What was it like growing up in the Germany of the 60s and 70s, I ask? Nothing like today. There are three state-subsidised TV channels, with Wim Thölke and Hänschen Rosenthal top of the ratings. They play Abba on the radio. Teenagers are into the Opel GT and shirts from Benetton. Double-page spreads in Stern magazine are your window on the world and, in telecommunications, the fax machine is the greatest-ever innovation. “Back then, video was Latin,” wrote singer-songwriter Funny van Dannen. And CD was a chemical element. Imagine Loko living in that society. Multicultural was a type of yoghurt, at best.
In 1974, they leave Zaire in a rush – on account of Mobutu. Next stop: West Berlin.
“I see standing out and being different as an advantage,”
says Loko. Back then, he was continually forced to adjust to new circumstances. And to question his own identity. “Now everyone lives in a world where it’s normal to only understand a fraction of everything we see around us. We’re all aware of what a complex place the world has become.” Does he see any benefits of growing up as he did? “Maybe my cultural background helps me understand the modern world a little better.”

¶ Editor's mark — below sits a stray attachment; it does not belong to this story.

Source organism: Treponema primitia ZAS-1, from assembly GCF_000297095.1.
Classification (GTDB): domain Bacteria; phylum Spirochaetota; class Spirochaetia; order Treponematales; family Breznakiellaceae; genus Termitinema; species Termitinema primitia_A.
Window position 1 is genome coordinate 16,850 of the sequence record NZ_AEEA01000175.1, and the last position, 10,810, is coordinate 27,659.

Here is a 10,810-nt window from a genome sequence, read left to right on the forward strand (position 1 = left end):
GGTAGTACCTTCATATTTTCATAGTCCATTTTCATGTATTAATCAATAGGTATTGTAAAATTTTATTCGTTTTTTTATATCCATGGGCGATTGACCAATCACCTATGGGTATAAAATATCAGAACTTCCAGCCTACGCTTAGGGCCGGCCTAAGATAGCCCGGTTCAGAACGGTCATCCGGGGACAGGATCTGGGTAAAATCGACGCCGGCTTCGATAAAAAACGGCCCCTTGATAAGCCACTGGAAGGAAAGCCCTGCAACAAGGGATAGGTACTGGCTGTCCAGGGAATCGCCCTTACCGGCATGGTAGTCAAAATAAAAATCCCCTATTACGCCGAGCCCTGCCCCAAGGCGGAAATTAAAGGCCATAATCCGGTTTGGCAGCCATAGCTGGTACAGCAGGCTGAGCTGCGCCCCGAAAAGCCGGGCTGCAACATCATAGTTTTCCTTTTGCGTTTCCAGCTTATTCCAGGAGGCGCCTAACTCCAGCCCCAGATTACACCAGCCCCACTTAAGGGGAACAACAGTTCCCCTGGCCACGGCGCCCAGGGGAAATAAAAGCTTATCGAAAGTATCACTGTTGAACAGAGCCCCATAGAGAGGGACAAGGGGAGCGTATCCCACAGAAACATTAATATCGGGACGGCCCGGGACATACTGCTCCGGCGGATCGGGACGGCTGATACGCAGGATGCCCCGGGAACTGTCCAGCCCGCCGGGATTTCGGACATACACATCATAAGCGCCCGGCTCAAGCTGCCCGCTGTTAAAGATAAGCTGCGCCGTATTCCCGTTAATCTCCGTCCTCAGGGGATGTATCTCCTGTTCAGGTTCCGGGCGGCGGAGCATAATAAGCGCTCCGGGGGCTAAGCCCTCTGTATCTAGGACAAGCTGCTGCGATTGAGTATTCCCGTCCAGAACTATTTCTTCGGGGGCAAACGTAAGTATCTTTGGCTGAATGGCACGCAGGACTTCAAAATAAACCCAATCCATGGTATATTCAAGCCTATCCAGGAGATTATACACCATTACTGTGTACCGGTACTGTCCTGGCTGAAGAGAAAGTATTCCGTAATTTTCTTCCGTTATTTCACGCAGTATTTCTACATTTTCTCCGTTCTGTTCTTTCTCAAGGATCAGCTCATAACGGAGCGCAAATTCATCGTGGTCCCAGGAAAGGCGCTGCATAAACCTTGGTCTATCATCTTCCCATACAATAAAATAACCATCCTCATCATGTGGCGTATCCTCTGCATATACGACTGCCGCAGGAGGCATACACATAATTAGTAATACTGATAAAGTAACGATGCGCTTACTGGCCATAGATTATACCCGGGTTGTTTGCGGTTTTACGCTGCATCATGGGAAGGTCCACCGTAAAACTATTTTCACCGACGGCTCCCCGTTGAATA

They say Loko is a master networker. But every silver lining has a cloud. “I have trouble reaching a clear-cut, unambivalent opinion,” he says.
“There’s a lot of French in me, and in France it’s quite normal for managers to quote authors and philosophers when they’re trying to explain something. In Germany, if I use an allegory to explain something to a group of clients – let’s say, Hannibal crossing the Alps – they practically fall off their chairs. They say,
‘What on Earth has Hannibal got to do with this company?’
And I tell them, ‘Everything is connected to everything else.’”